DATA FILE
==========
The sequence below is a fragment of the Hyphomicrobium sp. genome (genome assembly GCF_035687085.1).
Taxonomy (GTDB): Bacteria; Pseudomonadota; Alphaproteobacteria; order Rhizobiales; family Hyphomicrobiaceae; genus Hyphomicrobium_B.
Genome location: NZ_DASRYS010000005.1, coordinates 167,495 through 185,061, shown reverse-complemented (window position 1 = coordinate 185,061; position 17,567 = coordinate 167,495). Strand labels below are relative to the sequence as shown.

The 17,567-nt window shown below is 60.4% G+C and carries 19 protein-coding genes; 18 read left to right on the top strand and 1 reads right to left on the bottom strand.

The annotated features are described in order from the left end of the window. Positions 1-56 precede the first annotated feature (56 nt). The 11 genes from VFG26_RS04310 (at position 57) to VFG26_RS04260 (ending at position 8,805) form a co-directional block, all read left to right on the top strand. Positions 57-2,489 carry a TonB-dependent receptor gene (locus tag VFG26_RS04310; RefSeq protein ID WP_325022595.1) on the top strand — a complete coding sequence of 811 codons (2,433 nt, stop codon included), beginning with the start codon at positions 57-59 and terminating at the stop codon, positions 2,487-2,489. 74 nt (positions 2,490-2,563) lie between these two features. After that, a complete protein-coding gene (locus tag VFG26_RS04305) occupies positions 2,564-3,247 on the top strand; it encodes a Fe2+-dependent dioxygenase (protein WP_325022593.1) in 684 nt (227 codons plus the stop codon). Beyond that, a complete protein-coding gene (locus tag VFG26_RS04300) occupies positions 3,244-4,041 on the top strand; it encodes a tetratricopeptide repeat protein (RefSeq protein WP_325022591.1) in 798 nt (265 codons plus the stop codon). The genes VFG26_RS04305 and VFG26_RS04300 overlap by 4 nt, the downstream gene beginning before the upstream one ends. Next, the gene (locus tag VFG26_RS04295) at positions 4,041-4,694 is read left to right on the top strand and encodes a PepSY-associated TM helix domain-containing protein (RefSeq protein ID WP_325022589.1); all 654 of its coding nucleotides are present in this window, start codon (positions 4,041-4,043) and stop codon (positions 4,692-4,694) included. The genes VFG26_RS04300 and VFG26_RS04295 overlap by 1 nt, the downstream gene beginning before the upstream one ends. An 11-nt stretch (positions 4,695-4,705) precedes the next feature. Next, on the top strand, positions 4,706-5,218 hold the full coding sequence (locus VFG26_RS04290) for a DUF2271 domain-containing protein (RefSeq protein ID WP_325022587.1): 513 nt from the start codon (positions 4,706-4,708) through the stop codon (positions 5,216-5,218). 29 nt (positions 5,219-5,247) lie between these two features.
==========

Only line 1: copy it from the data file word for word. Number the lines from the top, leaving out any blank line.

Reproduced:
The sequence below is a fragment of the Hyphomicrobium sp. genome (genome assembly GCF_035687085.1).